In our last blog, we talked about how the pandemic altered our relationship with green space and reemphasised how important it is to our health and wellbeing. If developers are going to convince local planning authorities and the wider community their next project is worthwhile, they simply have to find a way to incorporate outdoor space into future proposals. If they don’t, they could face an uphill struggle to get the development up and running.
But if we look a little deeper, it’s not just our relationship with outdoor space that’s shifted. With remote and flexible working quickly becoming the norm, people have a completely new outlook on what their office should offer.
Savills recently surveyed employers and workers worldwide to get a sense of how they see working life changing in the short-term, and even in a post-vaccine environment.
From a design point of view, many respondents believe high-density, open plan offices have to be rethought. Hygiene protocol is obviously an issue, with many calling for more space per seat. Employees also expect the office to mirror many of the benefits they’ve enjoyed whilst working from home.
Unsurprisingly, the preference to work in the city just isn’t as pronounced anymore. Having tasted working life in a suburban or rural setting, many people naturally see the return to city life much less attractive. It’s why when Savills surveyed tech tenants worldwide, over half of the respondents are looking to dispose of at least a portion of their space in the next 12 to 18 months.
As a response to worker’s changing attitudes, Savills see more businesses introducing what’s called a ‘hub and spoke’ model – it means keeping a head office in the city centre and opening up smaller regional offices in the suburbs.
They talk more about the solution in a recent blog post, ‘Furthermore, some corporate occupiers might be more likely to adopt ‘hub and spoke’ office networks, with greater presences in regional cities to capture new young workers coming out through local universities who don’t want to pay London’s inflated cost of living. This again strengthens the regional office outlook beyond 2020.’
It could be an opportunity for landlords who own struggling retail units and precincts to redevelop them into mix-used sites. Commercial property Landsec released a report on ‘Reimagining Empty Retail Space’ in February this year and cited several successful mix-used case studies. Several months on these examples couldn’t be more relevant.
Cadillac Fairview, a specialist shopping precinct developer, transformed the former Don Mills shopping centre in Toronto into a multi-functional site that allowed residents to ‘live, work, shop and play’ all in one location. The site now houses 4,500 residents, and the alternative uses of the development have brought a fresh new vibrancy into the area.
In a similar transformation in the US, developer Jamestown turned a Roebuck & Co. store and distribution centre into an urban village. The site now boasts retail, residential and flexible office spaces, with a tenant mix that was carefully designed to the specific needs of the local area.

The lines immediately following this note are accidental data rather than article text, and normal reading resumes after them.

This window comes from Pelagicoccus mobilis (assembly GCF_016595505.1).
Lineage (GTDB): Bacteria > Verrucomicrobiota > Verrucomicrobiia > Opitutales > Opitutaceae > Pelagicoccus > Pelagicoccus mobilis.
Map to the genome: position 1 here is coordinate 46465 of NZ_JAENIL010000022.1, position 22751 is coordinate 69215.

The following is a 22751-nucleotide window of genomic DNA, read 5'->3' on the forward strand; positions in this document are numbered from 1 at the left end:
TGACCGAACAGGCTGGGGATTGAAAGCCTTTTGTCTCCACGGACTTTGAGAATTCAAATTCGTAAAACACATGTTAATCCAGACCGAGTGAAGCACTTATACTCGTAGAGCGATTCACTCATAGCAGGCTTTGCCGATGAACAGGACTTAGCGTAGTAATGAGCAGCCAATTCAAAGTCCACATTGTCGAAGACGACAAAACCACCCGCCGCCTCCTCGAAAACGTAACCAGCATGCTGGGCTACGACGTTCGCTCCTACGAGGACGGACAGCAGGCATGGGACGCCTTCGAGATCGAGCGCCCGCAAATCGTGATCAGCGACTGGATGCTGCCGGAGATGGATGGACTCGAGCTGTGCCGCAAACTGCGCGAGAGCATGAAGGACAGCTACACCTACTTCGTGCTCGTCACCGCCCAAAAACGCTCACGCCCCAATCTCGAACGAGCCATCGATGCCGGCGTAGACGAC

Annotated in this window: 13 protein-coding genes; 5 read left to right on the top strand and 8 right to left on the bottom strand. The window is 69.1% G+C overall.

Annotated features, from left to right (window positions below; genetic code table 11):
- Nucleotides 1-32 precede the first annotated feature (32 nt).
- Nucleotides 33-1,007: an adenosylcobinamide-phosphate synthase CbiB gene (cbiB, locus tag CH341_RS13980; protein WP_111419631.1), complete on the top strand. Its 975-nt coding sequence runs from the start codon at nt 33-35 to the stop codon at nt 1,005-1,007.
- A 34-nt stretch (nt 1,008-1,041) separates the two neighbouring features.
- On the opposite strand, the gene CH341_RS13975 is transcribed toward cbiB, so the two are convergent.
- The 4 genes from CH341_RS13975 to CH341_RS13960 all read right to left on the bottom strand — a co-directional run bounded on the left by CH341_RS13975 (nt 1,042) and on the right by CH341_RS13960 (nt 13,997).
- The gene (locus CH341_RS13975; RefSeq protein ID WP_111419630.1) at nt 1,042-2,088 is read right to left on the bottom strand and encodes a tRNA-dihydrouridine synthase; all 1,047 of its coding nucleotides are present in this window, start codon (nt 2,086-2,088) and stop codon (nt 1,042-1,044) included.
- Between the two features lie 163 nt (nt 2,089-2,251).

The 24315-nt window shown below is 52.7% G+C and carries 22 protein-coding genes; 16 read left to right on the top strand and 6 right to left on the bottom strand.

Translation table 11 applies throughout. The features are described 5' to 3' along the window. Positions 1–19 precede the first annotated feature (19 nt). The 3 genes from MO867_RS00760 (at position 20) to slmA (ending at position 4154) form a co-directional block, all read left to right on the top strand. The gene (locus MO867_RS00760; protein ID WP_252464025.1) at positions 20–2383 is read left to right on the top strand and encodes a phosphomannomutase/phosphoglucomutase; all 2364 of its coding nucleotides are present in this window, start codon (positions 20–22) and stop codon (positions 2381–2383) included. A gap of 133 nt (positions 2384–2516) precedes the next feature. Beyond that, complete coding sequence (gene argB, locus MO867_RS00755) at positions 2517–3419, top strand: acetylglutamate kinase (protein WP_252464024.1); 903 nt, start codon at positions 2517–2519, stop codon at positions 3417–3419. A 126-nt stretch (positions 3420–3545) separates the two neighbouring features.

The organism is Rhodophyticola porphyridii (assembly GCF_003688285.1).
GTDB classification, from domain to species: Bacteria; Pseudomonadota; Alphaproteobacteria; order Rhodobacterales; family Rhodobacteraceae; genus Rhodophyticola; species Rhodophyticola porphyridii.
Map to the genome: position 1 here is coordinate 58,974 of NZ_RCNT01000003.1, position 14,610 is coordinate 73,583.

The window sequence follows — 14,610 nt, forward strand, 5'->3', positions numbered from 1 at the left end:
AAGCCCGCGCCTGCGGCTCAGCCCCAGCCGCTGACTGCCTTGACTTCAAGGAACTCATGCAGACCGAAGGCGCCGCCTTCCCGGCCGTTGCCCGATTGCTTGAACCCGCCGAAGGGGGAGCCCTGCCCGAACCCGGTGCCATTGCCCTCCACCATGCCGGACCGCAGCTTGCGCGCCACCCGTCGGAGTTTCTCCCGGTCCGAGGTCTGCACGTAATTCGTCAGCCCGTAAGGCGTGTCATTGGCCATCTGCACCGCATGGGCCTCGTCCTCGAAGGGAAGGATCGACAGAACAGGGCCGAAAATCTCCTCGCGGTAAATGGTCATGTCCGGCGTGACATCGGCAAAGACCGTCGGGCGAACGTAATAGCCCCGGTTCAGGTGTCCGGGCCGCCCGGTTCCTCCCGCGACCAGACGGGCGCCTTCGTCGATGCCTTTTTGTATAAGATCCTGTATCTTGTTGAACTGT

A multifunctional complex in the city of Metz in France provides a flexible commercial offer many could imitate in a post-Covid world. They only offer short term leases for the office units, with businesses rotated from the building every three or four months. After living through the disruption of the pandemic, some businesses will surely prefer the option of a shorter contract. And mixed-use developments that can offer this level of flexibility are bound to benefit.
And Landsec are keen to follow the growing mixed-use trend. CEO Mark Allan recently announced the group’s strategy to invest in mixed-used developments in regional cities. When mapping out the company’s four strategic priorities - Optimise, Reimagine, Realise and Grow – ‘Reimagine’ pointed to its six regional shopping centres.
A significant number of people won’t be in a hurry to return to the office, even beyond the introduction of a Covid vaccine – the balance between work and play will be too much to give up. But that doesn’t mean they’d be averse to the idea of the office moving closer to them. Suburban mixed-use developments can still provide that same level of balance people have come accustomed to, whilst bringing new life into a failing site and the surrounding community.
You could look at this as a time to be gloomy about development opportunities, but we believe the current trend for multi-use destinations across the country offers plenty of scope for innovation. Effective management of the planning process, including leveraging assets such as our Planning Costs tool https://clsrs.co.uk/planning-costs/, can help reassure decision makers and investors. And give your projects a stronger chance of making it through development.